Our Sunday Services Are "Hybrid": Attend in Person OR via Zoom (10:30 am)
Want to attend in person? Read our COVID guidelines.
Want to attend online (via Zoom)? Send an email to firstname.lastname@example.org by Saturday, tell us who you are and we will send you a Zoom link.
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Worship at the Unitarian Universalist Fellowship of Newark
"The word "worship" is an old English term that means to ascribe worth to something, to shape things of worth. When we come together on Sunday for "worship," we come together to ascribe worth to our lives and community. We intend to create some kind of shared and worthwhile experience. Sharing in worship with others helps us declare, celebrate and affirm what is of worth in our lives and in the world.
Worship is the celebration of life in its heights and in its depths - intimate, intense, and ultimate.
Worship happens when there is a deep sense of connectedness with other persons, with the natural world, or with the transcendent." -J. Wheeler
In UU worship services, we focus on naming, reflecting, and acting upon those things which give our own lives worth and meaning. For example, the divine can be found in Nature, in music and art, in community service, in social justice. For some, the divine can be found in our neighbors’ faces. We may or may not worship a god, but we come together IN worship to share, to relate, to connect with each other in community.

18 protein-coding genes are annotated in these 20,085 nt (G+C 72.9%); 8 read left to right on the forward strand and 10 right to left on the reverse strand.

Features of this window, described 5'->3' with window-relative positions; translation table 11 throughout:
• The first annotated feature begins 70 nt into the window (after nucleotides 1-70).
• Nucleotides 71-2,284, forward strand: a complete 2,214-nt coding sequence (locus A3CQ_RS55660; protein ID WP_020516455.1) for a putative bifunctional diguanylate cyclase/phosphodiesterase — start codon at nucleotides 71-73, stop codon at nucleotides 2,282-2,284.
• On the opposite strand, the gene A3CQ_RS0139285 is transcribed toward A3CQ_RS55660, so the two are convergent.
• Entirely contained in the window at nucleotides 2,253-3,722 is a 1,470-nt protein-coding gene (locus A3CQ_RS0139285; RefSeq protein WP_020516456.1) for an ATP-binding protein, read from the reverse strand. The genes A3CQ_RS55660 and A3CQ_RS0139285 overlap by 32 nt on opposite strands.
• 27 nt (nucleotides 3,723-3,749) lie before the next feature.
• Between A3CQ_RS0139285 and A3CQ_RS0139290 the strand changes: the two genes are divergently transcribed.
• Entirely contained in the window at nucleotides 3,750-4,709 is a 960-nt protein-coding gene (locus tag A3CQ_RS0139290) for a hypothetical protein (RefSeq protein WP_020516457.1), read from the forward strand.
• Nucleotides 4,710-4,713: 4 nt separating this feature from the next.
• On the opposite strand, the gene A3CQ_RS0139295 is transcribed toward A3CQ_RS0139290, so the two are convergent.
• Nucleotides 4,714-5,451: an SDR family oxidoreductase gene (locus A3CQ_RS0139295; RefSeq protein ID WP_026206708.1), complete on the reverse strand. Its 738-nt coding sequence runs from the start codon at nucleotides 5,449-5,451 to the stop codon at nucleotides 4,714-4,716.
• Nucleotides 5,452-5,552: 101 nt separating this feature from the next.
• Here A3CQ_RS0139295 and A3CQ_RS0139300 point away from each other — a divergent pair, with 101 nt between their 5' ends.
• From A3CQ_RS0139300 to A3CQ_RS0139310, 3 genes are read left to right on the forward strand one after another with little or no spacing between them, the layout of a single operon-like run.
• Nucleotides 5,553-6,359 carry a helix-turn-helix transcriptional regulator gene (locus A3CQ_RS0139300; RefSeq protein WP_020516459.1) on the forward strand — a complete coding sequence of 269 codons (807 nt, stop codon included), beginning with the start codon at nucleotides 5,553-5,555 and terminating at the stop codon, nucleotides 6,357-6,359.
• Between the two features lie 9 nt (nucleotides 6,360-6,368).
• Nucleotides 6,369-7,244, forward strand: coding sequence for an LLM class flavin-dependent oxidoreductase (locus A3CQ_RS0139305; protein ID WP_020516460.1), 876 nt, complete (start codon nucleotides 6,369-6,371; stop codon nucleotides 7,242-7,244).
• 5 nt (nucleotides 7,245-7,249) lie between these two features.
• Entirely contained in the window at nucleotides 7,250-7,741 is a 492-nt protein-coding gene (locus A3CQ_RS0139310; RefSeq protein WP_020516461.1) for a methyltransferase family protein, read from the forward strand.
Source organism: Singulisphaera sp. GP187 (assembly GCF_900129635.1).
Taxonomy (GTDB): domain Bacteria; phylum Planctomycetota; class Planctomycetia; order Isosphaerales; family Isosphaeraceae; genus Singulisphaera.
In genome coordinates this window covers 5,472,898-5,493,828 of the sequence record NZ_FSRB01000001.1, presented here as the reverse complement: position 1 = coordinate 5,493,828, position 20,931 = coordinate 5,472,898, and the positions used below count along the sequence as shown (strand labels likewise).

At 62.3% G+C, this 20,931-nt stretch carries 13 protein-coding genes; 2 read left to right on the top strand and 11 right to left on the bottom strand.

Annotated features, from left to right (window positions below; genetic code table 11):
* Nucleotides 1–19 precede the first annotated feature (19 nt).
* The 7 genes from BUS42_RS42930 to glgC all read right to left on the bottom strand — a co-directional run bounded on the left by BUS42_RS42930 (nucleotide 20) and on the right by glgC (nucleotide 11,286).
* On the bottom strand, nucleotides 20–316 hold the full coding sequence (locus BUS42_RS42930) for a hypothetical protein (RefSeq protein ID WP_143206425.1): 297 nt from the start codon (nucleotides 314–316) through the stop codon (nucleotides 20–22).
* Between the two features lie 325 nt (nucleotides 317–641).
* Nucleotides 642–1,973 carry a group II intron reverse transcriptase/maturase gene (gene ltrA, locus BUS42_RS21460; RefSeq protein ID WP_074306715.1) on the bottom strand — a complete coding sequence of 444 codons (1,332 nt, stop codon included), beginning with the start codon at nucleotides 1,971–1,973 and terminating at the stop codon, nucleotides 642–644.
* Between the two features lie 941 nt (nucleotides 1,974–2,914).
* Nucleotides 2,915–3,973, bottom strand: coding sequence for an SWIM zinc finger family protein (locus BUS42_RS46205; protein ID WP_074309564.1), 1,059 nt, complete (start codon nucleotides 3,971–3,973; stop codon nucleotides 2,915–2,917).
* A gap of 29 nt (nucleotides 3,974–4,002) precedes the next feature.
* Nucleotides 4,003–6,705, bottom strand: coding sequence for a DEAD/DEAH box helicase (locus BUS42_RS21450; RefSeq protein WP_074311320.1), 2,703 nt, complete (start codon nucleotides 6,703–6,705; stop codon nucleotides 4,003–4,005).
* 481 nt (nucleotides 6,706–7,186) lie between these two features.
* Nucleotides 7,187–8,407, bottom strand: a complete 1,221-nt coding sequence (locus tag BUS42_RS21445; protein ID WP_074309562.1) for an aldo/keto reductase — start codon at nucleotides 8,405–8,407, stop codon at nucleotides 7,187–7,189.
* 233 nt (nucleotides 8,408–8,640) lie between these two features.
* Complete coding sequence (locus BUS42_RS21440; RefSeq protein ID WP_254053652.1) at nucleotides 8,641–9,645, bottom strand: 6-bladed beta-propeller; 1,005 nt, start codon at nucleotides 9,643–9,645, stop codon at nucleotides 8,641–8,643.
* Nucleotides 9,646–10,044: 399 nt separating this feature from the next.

Our Unitarian Universalist worship honors the diverse ways
that people identify and relate to the divine.
Our worship draws wisdom and inspiration from sources as diverse as science, poetry, scripture, and personal experience, and include:
- Direct experience of that transcending mystery and wonder, affirmed in all cultures, which moves us to a renewal of the spirit and an openness to the forces which create and uphold life;
- Words and deeds of prophetic people which challenge us to confront powers and structures of evil with justice, compassion, and the transforming power of love;
- Wisdom from the world's religions which inspires us in our ethical and spiritual life;
- Jewish and Christian teachings which call us to respond to God's love by loving our neighbors as ourselves
- Humanist teachings which counsel us to heed the guidance of reason and the results of science, and warn us against idolatries of the mind and spirit;
- Spiritual teachings of Earth-centered traditions which celebrate the sacred circle of life and instruct us to live in harmony with the rhythms of nature.